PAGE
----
mech
     
  11. Stealth

    Stealth

    Feb 5, 2008
    Zagreb, Croatia
    You could always go with two stacked pots (for each pickup's V/T) and put a phase switch in the leftover pot hole. You'll get the flexibility of the original T-40 circuit, with a smaller footprint. The only thing you won't have is a pickup switch.
     
  12. Hopkins

    Hopkins Supporting Member Commercial User

    Nov 17, 2010
    Houston Tx
    Owner/Builder @Hopkins Guitars
    Cool, I'm thinking that this is my plan now.

    Thanks
    Paul
     
  13. Hopkins

    Hopkins Supporting Member Commercial User

    Nov 17, 2010
    Houston Tx
    Owner/Builder @Hopkins Guitars
    Yeah I thought about that, but I'm trying to keep it simple. The guy who will most likely be using this bass would prefer P bass simple.
     
  14. Cadfael

    Cadfael

    Jan 4, 2013
    Germany, EU
    What about MV/BV/MT???
    You have a master volume and tone.
    The bridge PU can not be played alone but rolled on or off. The neck PU is always on and it is easy to adjust a lower level, no matter if the bridge PU is on or off ...
     
  15. Hopkins

    Hopkins Supporting Member Commercial User

    Nov 17, 2010
    Houston Tx
    Owner/Builder @Hopkins Guitars

    I don't understand the reason for that, what advantage would there be over a V/V/T setup?
     
  16. Cadfael

    Cadfael

    Jan 4, 2013
    Germany, EU
    The advantage is that you can change the master volume with one pot.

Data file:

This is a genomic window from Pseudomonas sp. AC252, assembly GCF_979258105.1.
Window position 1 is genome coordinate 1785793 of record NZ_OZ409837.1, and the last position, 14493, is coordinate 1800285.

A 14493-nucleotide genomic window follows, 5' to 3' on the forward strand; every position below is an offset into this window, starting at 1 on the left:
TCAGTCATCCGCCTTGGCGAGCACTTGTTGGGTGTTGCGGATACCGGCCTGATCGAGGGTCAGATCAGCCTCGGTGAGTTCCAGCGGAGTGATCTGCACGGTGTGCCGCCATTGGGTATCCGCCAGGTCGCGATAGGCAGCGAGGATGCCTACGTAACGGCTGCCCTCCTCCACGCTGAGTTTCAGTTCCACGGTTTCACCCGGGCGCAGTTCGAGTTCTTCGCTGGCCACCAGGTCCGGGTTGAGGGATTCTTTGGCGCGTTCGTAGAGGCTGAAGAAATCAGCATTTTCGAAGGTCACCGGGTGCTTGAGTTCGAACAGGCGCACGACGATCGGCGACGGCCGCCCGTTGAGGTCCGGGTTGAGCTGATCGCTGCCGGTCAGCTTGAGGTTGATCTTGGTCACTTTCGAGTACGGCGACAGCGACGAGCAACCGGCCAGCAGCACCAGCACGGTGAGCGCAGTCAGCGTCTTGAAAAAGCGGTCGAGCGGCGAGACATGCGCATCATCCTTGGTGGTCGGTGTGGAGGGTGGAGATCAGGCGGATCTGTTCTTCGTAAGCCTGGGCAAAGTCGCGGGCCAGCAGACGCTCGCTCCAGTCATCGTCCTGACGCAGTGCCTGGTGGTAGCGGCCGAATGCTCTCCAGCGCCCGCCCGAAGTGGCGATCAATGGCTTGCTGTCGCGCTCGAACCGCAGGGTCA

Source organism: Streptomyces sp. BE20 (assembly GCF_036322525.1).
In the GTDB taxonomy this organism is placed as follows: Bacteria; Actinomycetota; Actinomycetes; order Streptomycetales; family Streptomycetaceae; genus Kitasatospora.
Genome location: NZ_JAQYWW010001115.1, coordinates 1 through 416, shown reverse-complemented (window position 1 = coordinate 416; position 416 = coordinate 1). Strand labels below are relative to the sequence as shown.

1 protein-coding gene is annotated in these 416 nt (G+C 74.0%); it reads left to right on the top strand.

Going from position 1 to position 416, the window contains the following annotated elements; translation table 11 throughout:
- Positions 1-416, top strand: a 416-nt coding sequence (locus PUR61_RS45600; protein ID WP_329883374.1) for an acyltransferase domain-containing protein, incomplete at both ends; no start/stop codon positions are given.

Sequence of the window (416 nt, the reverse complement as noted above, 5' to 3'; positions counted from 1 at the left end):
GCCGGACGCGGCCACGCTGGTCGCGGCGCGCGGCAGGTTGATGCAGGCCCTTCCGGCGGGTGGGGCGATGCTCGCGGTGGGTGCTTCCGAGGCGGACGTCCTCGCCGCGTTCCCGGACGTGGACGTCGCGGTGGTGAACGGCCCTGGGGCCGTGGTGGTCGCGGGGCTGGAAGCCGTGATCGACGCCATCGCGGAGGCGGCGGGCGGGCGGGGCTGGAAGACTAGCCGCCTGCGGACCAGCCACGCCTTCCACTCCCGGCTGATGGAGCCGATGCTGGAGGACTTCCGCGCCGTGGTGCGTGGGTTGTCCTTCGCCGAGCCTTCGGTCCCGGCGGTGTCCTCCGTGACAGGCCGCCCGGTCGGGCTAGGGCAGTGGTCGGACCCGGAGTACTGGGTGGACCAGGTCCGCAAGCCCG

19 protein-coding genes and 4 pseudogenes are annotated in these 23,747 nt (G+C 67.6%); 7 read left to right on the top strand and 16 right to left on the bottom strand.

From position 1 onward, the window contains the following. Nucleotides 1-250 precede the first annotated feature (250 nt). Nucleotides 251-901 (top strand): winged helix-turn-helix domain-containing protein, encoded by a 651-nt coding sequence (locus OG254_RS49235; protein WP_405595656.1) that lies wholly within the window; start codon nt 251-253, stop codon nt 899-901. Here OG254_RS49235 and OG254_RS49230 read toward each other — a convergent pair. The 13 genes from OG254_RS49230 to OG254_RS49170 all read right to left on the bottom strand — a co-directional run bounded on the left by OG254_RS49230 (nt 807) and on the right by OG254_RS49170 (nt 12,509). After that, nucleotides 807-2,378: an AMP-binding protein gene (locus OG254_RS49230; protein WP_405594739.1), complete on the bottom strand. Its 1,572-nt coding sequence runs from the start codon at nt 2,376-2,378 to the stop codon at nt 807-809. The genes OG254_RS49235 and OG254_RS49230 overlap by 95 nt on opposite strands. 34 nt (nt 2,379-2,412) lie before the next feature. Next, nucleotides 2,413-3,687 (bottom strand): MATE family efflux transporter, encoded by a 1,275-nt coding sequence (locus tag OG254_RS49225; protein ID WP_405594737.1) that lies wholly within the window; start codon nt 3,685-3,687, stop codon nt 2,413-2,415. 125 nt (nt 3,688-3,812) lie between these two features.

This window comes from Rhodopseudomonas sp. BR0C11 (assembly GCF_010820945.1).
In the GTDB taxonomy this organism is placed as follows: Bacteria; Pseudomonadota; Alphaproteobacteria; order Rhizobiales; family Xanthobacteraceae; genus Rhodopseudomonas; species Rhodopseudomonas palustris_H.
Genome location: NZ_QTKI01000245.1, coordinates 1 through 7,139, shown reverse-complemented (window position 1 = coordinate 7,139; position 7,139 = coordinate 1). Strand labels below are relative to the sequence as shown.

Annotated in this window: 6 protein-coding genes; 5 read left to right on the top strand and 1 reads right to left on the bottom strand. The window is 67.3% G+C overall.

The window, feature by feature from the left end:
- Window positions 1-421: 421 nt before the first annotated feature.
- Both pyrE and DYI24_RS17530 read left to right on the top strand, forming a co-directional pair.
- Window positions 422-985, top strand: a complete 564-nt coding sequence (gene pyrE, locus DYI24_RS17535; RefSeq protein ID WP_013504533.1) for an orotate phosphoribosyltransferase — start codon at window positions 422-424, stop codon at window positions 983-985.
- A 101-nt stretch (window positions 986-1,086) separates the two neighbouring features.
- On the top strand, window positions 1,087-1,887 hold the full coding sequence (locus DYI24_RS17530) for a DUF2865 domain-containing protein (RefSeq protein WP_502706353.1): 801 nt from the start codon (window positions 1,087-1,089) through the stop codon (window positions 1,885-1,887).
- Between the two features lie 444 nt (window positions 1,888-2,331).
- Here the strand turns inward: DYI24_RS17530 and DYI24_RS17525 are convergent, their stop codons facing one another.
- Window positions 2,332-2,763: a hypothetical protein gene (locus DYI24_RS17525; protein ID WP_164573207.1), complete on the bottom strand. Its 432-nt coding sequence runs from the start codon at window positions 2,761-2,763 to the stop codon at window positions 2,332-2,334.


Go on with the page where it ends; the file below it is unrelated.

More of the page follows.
If you like the position N10 B7, but want to decrease the general volume, you have a problem with a normal VVT.
    If the bridge PU is never used alone or louder than the neck PU, this is much better.
     
  17. Hopkins

    Hopkins Supporting Member Commercial User

    Nov 17, 2010
    Houston Tx
    Owner/Builder @Hopkins Guitars
    This bass is going to be my bass, but a friends band is going on tour, so I'm going to try and get it ready so he can use it on the road.

    I often use only the bridge pickup, or play with the neck pickup rolled off slightly. But thanks for the info
     
  18. Cadfael

    Cadfael

    Jan 4, 2013
    Germany, EU
    You could also do it with Bridge always on an a neck roll-off.

    I don't wanna say you should do it!!!
    But these are option players seldomly think of but may perfectly fit.
    Depends on every player and his needs.

    If you use "neck alone" and "bridge alone" this is no option for you ...